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Sprouts features health, local vendors at opening
Lead casher Jeremy Fowler cheers as the first shoppers pour into the new Cumming Sprouts store minutes after 7 a.m. Wednesday. - photo by Jim Dean

CUMMING — More than just Forsyth County residents are flocking to the new grocery store in Cumming, perusing the aisles of healthy products, tasting local vendors’ samples and exploring the talk of the town.

Sprouts Farmers Market opened its doors for the first time Tuesday for a preview party before its grand opening Wednesday morning.

In its fifth location in Georgia and first this year, the Arizona-based fresh concept grocer filled out the Lakeland Plaza space that formerly housed Stein Mart.

“We truly believe in healthy living for less,” said Caitlin Watts, regional marketing coordinator for the brand, “that you don’t have to be wealthy to be healthy.”

She said the main competitor is still “conventional grocers” but that Sprouts usually can beat them, citing a 2-cent difference this week in the price per pound for organic bananas.

And their stock is not just bananas.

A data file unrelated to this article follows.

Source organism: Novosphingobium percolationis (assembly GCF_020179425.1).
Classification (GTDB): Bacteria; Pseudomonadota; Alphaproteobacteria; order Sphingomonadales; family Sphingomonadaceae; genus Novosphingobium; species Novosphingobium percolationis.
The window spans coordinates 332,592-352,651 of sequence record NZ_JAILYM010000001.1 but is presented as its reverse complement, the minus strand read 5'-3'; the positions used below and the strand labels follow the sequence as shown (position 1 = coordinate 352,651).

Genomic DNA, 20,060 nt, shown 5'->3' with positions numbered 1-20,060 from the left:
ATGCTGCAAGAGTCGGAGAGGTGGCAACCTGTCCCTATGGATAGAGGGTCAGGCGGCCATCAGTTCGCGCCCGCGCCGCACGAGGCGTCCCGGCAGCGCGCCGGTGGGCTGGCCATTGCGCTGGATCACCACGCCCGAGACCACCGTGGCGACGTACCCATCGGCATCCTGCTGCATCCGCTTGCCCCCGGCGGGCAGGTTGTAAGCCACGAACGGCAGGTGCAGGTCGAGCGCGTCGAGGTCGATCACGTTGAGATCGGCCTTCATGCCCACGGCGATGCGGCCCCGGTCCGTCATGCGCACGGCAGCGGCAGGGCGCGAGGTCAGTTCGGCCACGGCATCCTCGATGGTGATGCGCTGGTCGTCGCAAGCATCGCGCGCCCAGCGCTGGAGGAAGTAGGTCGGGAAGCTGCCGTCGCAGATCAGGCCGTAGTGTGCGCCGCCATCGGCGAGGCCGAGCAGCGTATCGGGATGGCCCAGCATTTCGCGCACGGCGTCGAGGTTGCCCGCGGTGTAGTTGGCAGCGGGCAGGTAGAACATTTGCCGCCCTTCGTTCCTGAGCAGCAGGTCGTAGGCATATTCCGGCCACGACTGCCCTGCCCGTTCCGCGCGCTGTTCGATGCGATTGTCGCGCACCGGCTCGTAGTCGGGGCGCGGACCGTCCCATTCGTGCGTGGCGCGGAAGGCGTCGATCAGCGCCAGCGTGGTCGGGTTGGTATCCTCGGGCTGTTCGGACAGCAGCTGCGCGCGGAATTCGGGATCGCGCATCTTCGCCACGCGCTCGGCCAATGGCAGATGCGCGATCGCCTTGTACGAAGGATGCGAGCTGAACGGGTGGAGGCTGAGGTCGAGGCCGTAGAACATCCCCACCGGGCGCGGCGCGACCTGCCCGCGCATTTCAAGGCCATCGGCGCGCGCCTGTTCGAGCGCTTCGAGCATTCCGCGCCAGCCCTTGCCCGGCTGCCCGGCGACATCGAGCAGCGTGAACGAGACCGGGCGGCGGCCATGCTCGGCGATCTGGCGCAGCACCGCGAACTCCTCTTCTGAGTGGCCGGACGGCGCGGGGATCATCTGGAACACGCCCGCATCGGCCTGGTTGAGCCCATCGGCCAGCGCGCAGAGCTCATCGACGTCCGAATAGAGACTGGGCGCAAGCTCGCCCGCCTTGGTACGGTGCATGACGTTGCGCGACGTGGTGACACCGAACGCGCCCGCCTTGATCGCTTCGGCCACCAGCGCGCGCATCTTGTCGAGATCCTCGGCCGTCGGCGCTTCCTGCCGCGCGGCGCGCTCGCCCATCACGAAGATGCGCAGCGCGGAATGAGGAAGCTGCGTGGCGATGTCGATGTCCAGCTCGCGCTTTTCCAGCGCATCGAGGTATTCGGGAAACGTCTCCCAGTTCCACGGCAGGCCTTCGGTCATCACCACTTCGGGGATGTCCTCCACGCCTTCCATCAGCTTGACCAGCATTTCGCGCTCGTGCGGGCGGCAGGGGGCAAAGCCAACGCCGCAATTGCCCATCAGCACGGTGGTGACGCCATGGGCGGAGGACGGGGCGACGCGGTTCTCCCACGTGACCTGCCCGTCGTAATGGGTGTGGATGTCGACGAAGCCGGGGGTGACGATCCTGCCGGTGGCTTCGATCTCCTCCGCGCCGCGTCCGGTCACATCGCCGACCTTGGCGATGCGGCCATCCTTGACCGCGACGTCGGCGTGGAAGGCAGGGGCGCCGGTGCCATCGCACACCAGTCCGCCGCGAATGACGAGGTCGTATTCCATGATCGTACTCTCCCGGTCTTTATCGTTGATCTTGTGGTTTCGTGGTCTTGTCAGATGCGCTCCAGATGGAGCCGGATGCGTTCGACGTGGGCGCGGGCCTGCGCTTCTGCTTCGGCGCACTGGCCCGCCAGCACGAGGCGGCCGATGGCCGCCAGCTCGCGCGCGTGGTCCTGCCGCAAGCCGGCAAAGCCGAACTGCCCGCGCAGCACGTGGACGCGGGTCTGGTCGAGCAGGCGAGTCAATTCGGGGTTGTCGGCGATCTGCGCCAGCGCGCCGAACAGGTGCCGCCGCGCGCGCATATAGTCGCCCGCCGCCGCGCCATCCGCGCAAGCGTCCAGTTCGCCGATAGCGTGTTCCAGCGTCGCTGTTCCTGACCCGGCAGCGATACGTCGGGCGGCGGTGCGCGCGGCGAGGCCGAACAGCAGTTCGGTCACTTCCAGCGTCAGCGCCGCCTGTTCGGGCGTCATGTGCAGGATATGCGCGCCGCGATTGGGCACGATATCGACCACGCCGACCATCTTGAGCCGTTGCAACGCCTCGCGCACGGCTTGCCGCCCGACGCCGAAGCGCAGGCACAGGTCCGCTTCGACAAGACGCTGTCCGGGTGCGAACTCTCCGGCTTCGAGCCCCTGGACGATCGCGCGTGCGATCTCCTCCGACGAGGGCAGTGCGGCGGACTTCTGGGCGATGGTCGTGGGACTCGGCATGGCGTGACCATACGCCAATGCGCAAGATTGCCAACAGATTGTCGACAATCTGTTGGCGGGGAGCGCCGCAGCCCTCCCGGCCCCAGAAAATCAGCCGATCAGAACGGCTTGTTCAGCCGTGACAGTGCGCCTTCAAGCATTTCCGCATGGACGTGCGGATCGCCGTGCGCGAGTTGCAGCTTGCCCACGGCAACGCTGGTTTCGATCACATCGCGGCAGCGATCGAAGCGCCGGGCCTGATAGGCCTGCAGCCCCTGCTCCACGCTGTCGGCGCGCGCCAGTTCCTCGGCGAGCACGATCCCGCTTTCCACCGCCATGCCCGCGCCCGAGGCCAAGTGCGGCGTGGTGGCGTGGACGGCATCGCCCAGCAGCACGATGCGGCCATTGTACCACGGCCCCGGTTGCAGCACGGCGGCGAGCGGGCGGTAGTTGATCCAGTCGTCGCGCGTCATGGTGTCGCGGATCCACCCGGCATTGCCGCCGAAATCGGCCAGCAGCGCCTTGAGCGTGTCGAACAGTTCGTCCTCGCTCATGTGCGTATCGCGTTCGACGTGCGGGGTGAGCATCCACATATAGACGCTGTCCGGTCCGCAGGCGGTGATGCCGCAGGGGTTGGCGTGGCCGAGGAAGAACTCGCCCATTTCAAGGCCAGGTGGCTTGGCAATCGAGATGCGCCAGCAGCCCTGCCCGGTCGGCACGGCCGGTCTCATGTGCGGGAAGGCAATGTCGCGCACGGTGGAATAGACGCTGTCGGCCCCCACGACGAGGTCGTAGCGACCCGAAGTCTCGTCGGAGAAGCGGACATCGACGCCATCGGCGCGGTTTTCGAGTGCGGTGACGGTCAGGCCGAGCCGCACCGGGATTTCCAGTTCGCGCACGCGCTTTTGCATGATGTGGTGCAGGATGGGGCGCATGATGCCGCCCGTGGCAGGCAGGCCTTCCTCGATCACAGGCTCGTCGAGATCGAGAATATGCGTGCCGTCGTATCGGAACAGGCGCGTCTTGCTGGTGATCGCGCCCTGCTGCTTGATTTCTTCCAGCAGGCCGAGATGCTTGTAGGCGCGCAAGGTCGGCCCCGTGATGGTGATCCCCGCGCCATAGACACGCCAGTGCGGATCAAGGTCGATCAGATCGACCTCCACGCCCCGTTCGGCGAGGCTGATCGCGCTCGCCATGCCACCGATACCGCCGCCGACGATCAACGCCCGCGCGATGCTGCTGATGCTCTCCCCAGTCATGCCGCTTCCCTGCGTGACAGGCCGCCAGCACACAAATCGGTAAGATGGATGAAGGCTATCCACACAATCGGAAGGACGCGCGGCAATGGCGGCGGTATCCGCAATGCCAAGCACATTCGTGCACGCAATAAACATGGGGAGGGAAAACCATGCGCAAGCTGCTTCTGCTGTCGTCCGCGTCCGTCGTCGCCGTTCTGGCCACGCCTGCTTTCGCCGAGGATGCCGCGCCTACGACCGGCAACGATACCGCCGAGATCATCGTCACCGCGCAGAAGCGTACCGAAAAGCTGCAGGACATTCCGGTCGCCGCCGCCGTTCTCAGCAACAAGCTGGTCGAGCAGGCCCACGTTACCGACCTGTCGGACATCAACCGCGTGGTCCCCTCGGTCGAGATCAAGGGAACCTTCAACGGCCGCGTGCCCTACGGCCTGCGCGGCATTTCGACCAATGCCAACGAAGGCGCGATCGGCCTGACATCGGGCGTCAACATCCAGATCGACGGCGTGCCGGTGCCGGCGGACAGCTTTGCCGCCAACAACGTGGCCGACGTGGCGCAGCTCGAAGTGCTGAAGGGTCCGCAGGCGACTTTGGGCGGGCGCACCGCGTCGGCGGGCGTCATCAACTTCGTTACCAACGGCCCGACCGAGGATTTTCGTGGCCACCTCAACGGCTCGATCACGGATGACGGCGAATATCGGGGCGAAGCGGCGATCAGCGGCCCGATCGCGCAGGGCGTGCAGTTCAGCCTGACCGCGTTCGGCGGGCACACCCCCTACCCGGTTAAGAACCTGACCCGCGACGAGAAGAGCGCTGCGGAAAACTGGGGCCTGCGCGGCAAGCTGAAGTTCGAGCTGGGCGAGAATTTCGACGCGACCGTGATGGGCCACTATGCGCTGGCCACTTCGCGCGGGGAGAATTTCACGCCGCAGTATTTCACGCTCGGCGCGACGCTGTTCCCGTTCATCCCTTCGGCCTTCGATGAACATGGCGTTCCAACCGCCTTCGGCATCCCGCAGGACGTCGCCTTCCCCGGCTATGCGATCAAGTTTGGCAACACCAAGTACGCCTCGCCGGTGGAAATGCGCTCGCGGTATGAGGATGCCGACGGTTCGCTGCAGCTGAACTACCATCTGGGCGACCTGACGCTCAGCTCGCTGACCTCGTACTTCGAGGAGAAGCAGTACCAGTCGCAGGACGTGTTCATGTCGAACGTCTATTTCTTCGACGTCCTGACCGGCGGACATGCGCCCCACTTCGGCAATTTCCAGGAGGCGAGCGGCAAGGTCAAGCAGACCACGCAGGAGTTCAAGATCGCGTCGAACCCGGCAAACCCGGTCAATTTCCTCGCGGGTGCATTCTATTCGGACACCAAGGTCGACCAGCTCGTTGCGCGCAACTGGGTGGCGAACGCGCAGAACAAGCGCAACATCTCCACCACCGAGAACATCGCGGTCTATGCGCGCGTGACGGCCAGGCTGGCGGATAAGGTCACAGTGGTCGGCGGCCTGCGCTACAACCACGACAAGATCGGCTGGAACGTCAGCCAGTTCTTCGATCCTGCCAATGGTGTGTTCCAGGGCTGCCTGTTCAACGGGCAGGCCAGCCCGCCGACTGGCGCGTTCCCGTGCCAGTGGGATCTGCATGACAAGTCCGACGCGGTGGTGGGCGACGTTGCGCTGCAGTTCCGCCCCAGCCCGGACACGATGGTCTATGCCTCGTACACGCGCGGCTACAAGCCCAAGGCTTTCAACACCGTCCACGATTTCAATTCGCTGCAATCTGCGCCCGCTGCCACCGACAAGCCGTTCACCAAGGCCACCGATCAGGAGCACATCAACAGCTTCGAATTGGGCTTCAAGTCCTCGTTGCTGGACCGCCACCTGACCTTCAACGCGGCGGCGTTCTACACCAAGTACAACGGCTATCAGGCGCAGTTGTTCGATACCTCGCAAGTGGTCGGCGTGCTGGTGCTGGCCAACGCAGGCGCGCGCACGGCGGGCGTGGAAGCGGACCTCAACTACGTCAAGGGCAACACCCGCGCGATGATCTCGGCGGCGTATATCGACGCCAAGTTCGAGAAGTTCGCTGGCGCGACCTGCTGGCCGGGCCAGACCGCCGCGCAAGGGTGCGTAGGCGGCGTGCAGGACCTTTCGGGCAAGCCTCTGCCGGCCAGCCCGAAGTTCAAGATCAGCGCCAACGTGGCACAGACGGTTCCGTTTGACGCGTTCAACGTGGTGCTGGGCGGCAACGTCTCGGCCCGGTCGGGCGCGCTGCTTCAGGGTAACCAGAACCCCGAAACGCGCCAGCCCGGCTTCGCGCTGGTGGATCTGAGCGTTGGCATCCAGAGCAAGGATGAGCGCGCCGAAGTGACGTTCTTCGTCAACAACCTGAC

At least 85 percent of the products on the store’s shelves are natural or organic, more than 2,000 of which are gluten free, Watts said.

An estimated 1,200 people showed up to see what the hype was about Tuesday.

Nikki Gibbons of west Forsyth said she found out about the opening through a friend. As she waited in the checkout line, she had about 10 items in her cart, most of which were produce-related.

“The fruits and veggies seem really good and inexpensive. And they have all these exotic products I haven’t seen before,” she said, holding up a tub of artichoke-flavored dip and dried fruit sticks.

Sprouts seems to have caught on to the speeding bandwagon that people don’t simply want fresh, organic produce — they want to buy from small farmers and local vendors.

“We always try to buy local,” said Rich Lovejoy, who lives in west Forsyth. “If we don’t support them and buy the stuff they grow, they won’t grow it eventually.”

He said he also liked the fact that while organic is healthy and trending, shoppers have the option to not buy organic.

One local vendor had its booth packed with shoppers wanting to taste its honey spread products.

Weeks Honey Farm, a family-owned business in south Georgia, started making honey in the 1960s. Four generations later, Sprouts contacted daughter-in-law Sonja Crosby to put their jars on the shelves.

Another booth featured Pure Bliss Organics. The Marietta-based company sells small-batch, organic, handmade dried fruit and nut products.

“It’s so sustainable, there’s nothing bad about it,” said employee Pete Maxwell of both the product and stores like Sprouts that promote local vendors. “It’s the way of the future.”